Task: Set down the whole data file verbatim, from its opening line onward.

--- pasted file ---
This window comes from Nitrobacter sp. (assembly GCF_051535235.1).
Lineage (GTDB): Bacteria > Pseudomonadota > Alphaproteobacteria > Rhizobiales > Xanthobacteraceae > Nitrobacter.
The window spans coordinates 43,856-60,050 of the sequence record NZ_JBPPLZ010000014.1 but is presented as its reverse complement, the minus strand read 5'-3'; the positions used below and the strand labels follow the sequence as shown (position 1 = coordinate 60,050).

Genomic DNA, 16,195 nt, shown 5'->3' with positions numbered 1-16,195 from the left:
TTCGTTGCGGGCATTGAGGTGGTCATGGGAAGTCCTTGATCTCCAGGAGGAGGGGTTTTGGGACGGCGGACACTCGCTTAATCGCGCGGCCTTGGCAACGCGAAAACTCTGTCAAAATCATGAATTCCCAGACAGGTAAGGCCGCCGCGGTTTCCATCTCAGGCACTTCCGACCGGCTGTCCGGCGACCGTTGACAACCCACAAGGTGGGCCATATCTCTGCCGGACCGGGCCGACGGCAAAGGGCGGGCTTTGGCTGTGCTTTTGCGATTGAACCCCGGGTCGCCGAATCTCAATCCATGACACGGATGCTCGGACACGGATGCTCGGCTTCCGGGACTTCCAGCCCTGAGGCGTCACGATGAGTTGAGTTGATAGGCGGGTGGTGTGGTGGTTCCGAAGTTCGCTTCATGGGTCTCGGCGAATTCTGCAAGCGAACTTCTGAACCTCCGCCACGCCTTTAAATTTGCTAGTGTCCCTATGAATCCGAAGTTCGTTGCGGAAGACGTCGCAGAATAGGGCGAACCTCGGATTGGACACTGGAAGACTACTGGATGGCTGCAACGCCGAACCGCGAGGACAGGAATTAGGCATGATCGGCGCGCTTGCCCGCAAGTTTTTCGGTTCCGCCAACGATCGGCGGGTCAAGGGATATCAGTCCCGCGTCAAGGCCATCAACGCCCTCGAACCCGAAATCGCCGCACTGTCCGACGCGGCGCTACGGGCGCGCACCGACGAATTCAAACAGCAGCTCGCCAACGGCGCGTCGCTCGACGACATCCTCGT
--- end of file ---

This window comes from Nitrobacter sp. (assembly GCF_051535235.1).
Lineage (GTDB): Bacteria > Pseudomonadota > Alphaproteobacteria > Rhizobiales > Xanthobacteraceae > Nitrobacter.
The window spans coordinates 43,856-60,050 of the sequence record NZ_JBPPLZ010000014.1 but is presented as its reverse complement, the minus strand read 5'-3'; the positions used below and the strand labels follow the sequence as shown (position 1 = coordinate 60,050).

Genomic DNA, 16,195 nt, shown 5'->3' with positions numbered 1-16,195 from the left:
TTCGTTGCGGGCATTGAGGTGGTCATGGGAAGTCCTTGATCTCCAGGAGGAGGGGTTTTGGGACGGCGGACACTCGCTTAATCGCGCGGCCTTGGCAACGCGAAAACTCTGTCAAAATCATGAATTCCCAGACAGGTAAGGCCGCCGCGGTTTCCATCTCAGGCACTTCCGACCGGCTGTCCGGCGACCGTTGACAACCCACAAGGTGGGCCATATCTCTGCCGGACCGGGCCGACGGCAAAGGGCGGGCTTTGGCTGTGCTTTTGCGATTGAACCCCGGGTCGCCGAATCTCAATCCATGACACGGATGCTCGGACACGGATGCTCGGCTTCCGGGACTTCCAGCCCTGAGGCGTCACGATGAGTTGAGTTGATAGGCGGGTGGTGTGGTGGTTCCGAAGTTCGCTTCATGGGTCTCGGCGAATTCTGCAAGCGAACTTCTGAACCTCCGCCACGCCTTTAAATTTGCTAGTGTCCCTATGAATCCGAAGTTCGTTGCGGAAGACGTCGCAGAATAGGGCGAACCTCGGATTGGACACTGGAAGACTACTGGATGGCTGCAACGCCGAACCGCGAGGACAGGAATTAGGCATGATCGGCGCGCTTGCCCGCAAGTTTTTCGGTTCCGCCAACGATCGGCGGGTCAAGGGATATCAGTCCCGCGTCAAGGCCATCAACGCCCTCGAACCCGAAATCGCCGCACTGTCCGACGCGGCGCTACGGGCGCGCACCGACGAATTCAAACAGCAGCTCGCCAACGGCGCGTCGCTCGACGACATCCTCGT